21st April 2023
World Curlew Day – is an opportunity to celebrate the much-loved curlew.
The Moorland Association welcomes new research which shows that curlew are four times as likely to fledge a chick successfully on a grouse moor as on similar habitat without gamekeepers.
The research paper by the Game and Wildlife Conservation Trust studied 36 upland sites in England, Wales and Scotland, of which half were grouse moors with gamekeepers and half were moors without gamekeepers.
Curlew were recorded four times more frequently on grouse moors than on moors not managed for grouse and curlew breeding success was four times higher on grouse moors than on other landholdings.
The research also showed that grouse management is playing an essential role in preventing the UK extinction of this iconic species, which is globally near-threatened. Since 1990, the UK population has halved and once widespread, with the exception of grouse moors and islands, curlew are only breeding in low numbers in isolated locations.
GWCT Director of Research Andrew Hoodless said: “This study shows that curlew on grouse moors are fledging more young than required for a stable population. These areas maybe helping to slow curlew declines elsewhere by acting as ‘source’ populations, from where surplus young birds can move to populate other areas. Conversely, the upland areas where no grouse management takes place maybe acting as ‘sinks’ where, without an influx from elsewhere, breeding numbers will continue to decline.”
Mark Cunliffe-Lister, chair of the Moorland Association, said: “This research confirms the importance of grouse moor management to protect rare species of upland bird, in particular the curlew, one of our most endangered birds. The curlew is an incredibly vulnerable species and only a quarter of all curlew chicks survive their first year. As with all ground-nesting birds, their eggs and chicks are often taken by crows, gulls, foxes and stoats. Reducing the number of these generalist predators is a crucial method to help curlew have the best chance of fledging their chicks.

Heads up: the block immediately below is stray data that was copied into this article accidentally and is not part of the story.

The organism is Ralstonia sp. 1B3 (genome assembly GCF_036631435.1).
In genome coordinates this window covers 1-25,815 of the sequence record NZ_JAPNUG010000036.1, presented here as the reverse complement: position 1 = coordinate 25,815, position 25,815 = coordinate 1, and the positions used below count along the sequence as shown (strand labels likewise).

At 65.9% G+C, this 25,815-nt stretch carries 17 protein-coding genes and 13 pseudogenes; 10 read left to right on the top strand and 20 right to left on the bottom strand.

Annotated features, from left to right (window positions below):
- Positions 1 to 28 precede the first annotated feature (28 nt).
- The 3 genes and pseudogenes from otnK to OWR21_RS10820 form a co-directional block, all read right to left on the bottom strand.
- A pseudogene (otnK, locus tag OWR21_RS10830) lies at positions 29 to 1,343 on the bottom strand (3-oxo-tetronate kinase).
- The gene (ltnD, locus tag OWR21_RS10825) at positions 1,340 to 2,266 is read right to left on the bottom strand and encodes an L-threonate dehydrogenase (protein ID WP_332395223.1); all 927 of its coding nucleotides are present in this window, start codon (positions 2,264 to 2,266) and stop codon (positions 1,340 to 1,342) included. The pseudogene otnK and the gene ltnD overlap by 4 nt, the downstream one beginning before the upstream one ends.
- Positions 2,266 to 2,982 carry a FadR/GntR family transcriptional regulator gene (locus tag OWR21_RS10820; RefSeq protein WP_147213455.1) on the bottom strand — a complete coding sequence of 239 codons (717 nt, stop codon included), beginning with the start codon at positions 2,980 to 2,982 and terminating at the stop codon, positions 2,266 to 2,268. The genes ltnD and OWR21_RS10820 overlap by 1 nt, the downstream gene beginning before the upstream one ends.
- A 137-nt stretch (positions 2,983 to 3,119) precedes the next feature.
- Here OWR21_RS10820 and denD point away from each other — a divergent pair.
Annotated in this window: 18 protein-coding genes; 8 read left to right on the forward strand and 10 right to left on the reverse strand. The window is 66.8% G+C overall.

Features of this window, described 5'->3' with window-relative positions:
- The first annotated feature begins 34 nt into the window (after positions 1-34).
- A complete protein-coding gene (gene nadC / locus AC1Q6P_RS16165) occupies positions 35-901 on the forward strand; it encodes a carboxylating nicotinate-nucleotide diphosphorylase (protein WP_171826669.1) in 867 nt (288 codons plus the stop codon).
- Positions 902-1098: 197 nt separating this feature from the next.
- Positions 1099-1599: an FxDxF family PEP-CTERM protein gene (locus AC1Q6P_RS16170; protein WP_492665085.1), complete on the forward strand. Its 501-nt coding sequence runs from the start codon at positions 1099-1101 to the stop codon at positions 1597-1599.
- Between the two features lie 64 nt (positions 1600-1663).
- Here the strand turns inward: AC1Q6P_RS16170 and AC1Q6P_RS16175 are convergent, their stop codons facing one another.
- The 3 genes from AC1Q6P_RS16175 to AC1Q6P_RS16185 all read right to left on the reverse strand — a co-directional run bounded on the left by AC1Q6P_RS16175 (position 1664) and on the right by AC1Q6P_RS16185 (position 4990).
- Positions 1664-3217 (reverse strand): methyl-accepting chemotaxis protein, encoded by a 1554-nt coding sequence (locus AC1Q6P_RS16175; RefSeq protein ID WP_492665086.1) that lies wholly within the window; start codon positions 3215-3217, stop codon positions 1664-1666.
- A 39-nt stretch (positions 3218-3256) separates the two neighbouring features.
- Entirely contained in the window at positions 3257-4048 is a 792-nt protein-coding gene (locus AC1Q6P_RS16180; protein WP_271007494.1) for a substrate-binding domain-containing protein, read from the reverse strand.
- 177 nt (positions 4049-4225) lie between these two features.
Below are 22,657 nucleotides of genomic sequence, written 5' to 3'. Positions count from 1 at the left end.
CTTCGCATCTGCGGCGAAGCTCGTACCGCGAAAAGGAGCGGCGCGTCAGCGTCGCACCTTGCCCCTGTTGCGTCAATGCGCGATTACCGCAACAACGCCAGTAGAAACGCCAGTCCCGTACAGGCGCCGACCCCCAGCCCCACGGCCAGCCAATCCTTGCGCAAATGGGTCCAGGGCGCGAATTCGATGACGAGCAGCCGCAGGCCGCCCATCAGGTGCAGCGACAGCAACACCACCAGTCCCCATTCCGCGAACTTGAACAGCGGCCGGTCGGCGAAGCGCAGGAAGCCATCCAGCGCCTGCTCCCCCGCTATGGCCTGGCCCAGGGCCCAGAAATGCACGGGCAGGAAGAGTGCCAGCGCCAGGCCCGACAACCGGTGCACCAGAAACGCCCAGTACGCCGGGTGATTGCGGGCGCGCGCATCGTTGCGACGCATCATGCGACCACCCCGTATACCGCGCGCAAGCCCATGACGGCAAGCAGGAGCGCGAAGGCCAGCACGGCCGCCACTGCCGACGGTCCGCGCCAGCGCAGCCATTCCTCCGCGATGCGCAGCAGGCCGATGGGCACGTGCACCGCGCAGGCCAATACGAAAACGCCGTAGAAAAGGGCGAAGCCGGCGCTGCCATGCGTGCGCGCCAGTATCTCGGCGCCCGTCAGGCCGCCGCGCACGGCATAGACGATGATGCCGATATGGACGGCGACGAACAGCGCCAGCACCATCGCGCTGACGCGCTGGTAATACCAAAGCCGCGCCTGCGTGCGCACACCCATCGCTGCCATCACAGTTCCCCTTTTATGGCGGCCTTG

“Moorland managers provide the right habitat and a safe environment for the curlew to nest and breed successfully. This is why we see them return year after year. We are delighted to be able to donate some curlew eggs to the south of England again this year, to hopefully establish a new breeding colony in areas where they have become locally extinct.”
There were almost 900 wading birds on the sites studied by the scientists, of which almost half were curlew.
On grouse moors, it was estimated that 66 per cent of curlew pairs successfully hatched chicks, compared to just 17 per cent of curlew pairs on non-grouse moors.
Low breeding success, not loss of habitat, has been identified as the main factor affecting curlew numbers in the UK.
Upland gamekeepers work year round to conserve upland habitats not just for red grouse but also for other rare birds such as curlew, golden plover, merlin, hen harrier, oystercatcher, red shank and lapwing which are nationally rare but found in good numbers on grouse moors.
Sustainable grouse moor management results in high quality natural habitats for a range of moorland species, promotes carbon storage, water and soil health while also providing an income stream, creating jobs and protecting rural communities.